There’s a little event happening each day of the Live Advent Calendar at 5PM at the Goundie House across the river. Catch the loop bus or brave the wind on Fahy Bridge. It’s not too far.

Warmest wishes during the last week of classes.

World AIDs Day With(out) Art

World AIDS Day (December 1st) is about raising awareness, fighting prejudice, improving education and remembering the importance of research and prevention. It is important for reminding people that HIV has not gone away, and that there are many things to be done.

Day Without Art began in 1989 as the national day of action and mourning in response to the AIDS crisis. To make the public aware that AIDS can touch everyone, and inspire positive action, some 800 U.S. art and AIDS groups participated in the first Day Without Art, shutting down museums, sending staff to volunteer at AIDS services, or sponsoring special exhibitions of work about AIDS. Since then, Day With(out) Art has grown into a collaborative project in which an estimated 8,000 museums, galleries, art centers, AIDS Service Organizations, libraries, high schools and colleges take part on both the national and international levels.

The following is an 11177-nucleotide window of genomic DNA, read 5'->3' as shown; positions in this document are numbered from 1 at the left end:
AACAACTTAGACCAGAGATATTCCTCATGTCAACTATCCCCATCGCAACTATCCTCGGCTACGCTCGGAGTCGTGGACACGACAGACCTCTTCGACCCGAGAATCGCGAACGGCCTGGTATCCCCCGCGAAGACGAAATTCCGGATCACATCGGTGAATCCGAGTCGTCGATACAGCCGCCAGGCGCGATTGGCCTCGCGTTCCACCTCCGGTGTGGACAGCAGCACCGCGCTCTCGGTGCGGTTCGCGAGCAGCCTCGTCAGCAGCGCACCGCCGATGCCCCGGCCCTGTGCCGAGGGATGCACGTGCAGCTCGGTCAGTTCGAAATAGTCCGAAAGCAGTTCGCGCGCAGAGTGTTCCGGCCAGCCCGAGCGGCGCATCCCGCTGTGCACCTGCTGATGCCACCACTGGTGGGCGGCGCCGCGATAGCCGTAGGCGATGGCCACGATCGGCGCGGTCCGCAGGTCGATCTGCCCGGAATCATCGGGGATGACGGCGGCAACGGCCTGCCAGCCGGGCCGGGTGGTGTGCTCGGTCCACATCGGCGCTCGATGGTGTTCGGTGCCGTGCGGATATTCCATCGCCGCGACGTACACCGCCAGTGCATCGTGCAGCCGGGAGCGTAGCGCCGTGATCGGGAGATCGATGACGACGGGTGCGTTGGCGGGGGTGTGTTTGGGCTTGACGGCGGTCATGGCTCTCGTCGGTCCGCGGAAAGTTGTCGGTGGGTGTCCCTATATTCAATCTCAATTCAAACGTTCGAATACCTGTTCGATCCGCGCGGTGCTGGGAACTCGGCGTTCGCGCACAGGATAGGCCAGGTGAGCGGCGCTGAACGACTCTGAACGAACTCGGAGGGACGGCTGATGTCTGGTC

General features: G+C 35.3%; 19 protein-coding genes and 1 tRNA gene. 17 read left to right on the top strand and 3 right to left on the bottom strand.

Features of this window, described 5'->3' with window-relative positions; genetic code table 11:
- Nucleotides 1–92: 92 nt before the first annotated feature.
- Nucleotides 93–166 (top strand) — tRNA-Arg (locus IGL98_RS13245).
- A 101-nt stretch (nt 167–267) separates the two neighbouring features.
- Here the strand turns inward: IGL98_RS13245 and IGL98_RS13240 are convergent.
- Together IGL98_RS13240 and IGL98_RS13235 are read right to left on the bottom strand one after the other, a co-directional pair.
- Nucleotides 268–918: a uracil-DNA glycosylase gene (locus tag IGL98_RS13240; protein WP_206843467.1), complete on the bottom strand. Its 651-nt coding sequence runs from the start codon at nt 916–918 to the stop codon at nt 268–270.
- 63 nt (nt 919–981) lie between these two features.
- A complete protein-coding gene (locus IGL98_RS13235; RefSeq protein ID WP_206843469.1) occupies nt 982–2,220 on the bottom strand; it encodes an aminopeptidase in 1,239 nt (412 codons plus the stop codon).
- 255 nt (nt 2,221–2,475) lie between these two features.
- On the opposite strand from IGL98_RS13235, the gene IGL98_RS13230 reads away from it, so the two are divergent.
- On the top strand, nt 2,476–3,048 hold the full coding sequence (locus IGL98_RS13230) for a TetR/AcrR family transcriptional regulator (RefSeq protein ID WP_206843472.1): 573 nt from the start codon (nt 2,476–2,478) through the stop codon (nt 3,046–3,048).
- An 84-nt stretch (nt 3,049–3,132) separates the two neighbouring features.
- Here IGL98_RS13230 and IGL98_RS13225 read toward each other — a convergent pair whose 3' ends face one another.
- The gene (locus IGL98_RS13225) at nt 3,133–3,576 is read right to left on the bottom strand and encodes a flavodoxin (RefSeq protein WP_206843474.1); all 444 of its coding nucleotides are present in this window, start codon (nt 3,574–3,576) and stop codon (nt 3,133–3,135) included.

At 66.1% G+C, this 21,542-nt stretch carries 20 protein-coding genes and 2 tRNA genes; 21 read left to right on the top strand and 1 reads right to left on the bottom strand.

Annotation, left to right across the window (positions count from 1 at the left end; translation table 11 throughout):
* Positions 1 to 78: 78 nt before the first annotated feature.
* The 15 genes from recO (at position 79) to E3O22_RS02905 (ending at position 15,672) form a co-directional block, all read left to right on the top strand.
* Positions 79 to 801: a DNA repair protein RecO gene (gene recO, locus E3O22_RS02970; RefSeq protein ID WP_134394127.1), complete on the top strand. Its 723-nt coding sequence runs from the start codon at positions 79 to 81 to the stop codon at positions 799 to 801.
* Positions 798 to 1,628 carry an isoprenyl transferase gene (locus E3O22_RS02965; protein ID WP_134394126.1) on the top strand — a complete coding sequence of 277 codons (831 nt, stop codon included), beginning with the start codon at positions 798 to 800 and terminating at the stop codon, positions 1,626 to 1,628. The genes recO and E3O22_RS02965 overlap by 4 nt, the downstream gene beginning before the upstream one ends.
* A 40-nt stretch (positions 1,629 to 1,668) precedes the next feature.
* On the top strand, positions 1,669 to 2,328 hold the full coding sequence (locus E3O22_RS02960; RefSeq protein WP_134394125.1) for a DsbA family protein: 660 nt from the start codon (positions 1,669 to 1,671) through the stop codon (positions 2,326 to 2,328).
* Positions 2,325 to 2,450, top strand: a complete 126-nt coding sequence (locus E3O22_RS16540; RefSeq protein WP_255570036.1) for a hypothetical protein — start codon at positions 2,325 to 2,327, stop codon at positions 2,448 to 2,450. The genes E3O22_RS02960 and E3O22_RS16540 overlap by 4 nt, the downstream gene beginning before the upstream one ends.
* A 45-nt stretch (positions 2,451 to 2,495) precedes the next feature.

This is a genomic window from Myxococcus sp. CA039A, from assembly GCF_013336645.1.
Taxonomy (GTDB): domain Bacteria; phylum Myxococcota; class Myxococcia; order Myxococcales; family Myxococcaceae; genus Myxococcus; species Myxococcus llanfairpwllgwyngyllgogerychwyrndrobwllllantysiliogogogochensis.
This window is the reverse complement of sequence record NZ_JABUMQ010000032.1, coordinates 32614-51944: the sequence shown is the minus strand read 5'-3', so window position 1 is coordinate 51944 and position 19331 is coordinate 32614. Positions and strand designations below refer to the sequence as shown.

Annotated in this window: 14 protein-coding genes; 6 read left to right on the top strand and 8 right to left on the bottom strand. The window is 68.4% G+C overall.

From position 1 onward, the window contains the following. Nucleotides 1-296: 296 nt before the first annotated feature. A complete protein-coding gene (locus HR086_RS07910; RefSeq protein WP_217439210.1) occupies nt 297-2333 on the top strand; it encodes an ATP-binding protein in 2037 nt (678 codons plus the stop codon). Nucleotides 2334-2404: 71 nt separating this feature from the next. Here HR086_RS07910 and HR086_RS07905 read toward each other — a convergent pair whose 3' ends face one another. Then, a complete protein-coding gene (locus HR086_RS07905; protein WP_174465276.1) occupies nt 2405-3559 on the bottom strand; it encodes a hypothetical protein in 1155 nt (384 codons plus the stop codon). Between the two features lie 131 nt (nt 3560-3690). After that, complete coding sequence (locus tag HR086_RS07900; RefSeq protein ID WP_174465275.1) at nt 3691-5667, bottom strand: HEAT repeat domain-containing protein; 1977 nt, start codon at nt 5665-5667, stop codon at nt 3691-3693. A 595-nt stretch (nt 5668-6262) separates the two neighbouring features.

ArtsLehigh continues our annual tradition of shrouding some of the statues along Memorial Walk way to transform a piece of our campus to help raise awareness. Special thanks to Cassandra Reiley, Bryan Postelnek, Joshira Maduro, Kathryn Schnall, Carolina Mattson, and Lauren Riford for their help on the activity.